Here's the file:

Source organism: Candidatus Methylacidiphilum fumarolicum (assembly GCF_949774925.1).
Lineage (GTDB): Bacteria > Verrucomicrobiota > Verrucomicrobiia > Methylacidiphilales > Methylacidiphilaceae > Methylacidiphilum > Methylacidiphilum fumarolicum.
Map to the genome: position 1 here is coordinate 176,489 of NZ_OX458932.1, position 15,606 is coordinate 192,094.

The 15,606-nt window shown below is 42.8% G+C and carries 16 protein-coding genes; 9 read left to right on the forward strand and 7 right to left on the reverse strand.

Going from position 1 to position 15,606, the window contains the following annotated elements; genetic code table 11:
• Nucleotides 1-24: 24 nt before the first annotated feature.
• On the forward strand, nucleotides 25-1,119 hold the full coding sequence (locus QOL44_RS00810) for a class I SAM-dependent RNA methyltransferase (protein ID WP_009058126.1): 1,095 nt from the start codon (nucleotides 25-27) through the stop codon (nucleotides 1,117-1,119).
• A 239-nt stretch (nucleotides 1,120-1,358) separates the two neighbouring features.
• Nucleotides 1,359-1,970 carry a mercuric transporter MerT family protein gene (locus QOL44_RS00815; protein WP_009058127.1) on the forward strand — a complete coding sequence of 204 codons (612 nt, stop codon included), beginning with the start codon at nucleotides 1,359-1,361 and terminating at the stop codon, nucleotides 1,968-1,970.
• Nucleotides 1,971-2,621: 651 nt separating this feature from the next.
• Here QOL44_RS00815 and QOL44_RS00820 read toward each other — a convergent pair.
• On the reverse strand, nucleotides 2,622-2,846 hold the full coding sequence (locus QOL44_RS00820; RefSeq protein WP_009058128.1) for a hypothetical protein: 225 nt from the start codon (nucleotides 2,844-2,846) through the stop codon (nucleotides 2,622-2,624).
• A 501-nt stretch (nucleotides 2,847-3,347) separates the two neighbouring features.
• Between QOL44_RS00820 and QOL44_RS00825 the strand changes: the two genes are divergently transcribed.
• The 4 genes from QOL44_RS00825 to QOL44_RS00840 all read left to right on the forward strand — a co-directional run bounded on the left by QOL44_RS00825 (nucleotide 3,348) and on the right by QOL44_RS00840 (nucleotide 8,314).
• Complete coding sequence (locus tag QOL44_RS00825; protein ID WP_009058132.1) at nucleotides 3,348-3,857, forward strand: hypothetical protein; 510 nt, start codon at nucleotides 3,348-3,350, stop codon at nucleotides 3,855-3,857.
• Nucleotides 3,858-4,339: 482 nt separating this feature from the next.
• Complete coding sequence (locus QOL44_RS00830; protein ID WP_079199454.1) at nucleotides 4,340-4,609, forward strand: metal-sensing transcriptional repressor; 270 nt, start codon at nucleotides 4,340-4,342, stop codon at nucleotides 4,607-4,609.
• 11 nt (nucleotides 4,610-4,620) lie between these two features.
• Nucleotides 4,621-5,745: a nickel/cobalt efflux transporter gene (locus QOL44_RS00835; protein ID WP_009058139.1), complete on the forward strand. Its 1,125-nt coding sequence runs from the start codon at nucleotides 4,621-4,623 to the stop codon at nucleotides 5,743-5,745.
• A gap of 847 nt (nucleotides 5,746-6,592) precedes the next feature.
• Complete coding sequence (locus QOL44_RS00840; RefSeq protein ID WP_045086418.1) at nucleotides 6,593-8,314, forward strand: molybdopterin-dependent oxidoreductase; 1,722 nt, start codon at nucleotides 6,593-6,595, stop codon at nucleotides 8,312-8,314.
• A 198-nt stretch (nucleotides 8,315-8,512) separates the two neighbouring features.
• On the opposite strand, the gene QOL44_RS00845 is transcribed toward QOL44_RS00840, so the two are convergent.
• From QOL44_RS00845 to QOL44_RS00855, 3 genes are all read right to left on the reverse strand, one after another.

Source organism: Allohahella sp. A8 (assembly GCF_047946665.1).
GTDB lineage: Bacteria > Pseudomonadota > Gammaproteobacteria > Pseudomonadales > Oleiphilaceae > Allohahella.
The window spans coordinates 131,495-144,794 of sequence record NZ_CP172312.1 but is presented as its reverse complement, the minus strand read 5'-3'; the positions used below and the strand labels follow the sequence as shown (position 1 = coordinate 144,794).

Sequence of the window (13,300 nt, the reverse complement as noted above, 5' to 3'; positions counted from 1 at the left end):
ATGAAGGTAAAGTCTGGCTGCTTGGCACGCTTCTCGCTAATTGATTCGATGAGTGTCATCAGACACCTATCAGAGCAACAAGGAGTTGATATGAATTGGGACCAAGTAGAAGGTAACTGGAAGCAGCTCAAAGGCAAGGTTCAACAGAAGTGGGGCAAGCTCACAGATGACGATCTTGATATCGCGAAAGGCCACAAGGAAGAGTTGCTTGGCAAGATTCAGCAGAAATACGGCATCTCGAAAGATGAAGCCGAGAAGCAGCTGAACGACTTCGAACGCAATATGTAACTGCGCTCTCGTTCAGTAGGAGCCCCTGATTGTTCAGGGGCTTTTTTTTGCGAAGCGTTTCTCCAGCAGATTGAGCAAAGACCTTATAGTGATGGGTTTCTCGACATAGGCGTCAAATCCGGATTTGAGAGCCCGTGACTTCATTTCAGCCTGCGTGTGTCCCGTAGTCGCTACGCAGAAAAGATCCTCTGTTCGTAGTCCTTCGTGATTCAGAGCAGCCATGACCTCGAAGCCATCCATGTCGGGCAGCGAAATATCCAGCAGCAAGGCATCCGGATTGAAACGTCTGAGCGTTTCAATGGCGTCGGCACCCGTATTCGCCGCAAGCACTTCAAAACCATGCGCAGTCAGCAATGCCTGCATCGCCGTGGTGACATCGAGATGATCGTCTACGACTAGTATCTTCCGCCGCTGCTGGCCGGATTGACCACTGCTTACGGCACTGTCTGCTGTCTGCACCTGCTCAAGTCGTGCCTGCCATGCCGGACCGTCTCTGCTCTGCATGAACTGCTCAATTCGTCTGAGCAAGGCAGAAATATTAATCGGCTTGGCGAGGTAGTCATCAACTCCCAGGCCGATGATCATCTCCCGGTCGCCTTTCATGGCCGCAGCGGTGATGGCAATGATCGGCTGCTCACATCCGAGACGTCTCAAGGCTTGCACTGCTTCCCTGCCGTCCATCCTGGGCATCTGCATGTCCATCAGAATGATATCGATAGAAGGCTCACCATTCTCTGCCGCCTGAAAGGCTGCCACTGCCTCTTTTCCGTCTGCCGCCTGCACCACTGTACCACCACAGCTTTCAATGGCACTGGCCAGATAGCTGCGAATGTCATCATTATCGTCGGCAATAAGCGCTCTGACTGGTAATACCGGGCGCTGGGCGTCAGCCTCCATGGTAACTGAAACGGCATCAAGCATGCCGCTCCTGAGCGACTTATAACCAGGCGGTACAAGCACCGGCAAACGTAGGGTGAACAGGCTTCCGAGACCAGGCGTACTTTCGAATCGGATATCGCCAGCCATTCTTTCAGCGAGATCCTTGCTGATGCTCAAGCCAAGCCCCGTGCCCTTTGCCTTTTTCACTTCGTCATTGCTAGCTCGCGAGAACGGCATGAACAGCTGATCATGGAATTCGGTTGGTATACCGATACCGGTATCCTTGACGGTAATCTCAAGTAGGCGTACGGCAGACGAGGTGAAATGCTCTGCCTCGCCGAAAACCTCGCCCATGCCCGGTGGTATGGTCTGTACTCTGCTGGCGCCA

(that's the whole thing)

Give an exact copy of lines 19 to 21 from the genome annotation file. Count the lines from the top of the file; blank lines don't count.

• 11 nt (nucleotides 4,610-4,620) lie between these two features.
• Nucleotides 4,621-5,745: a nickel/cobalt efflux transporter gene (locus QOL44_RS00835; protein ID WP_009058139.1), complete on the forward strand. Its 1,125-nt coding sequence runs from the start codon at nucleotides 4,621-4,623 to the stop codon at nucleotides 5,743-5,745.
• A gap of 847 nt (nucleotides 5,746-6,592) precedes the next feature.